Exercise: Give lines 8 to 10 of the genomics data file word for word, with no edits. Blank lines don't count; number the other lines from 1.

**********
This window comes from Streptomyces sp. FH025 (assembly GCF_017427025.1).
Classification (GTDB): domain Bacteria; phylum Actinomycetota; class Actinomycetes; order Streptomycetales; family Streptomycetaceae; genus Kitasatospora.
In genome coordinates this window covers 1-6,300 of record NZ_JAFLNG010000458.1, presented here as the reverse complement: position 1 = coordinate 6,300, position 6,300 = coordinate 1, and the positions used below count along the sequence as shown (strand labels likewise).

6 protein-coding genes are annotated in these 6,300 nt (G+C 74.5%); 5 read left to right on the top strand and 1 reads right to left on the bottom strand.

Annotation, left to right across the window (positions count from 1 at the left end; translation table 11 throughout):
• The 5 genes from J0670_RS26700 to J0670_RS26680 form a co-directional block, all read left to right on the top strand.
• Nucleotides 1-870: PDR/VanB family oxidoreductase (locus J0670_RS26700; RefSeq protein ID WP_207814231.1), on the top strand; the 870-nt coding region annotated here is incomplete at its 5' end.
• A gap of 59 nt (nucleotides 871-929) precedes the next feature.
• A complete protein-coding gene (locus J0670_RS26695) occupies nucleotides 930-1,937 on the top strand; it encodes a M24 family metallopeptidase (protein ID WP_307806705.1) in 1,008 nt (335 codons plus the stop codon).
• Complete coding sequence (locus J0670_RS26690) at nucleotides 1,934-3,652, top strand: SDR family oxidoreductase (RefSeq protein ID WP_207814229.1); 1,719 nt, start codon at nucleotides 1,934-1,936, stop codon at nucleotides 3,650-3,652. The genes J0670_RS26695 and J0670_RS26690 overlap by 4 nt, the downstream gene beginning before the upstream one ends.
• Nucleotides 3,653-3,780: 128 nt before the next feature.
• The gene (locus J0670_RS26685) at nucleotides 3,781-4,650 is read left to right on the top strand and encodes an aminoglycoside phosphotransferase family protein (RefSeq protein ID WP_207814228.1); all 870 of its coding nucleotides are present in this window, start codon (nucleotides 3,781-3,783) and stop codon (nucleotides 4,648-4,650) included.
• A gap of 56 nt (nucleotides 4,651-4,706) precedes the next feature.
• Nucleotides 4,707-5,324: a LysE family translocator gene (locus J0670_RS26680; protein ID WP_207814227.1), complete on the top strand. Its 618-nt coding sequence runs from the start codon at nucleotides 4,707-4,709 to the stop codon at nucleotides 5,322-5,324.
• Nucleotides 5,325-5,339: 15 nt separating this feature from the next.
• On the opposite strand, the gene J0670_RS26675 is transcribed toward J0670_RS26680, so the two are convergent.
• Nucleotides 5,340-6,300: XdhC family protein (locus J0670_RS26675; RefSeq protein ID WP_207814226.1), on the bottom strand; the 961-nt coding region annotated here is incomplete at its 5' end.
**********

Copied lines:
• A gap of 59 nt (nucleotides 871-929) precedes the next feature.
• A complete protein-coding gene (locus J0670_RS26695) occupies nucleotides 930-1,937 on the top strand; it encodes a M24 family metallopeptidase (protein ID WP_307806705.1) in 1,008 nt (335 codons plus the stop codon).
• Complete coding sequence (locus J0670_RS26690) at nucleotides 1,934-3,652, top strand: SDR family oxidoreductase (RefSeq protein ID WP_207814229.1); 1,719 nt, start codon at nucleotides 1,934-1,936, stop codon at nucleotides 3,650-3,652. The genes J0670_RS26695 and J0670_RS26690 overlap by 4 nt, the downstream gene beginning before the upstream one ends.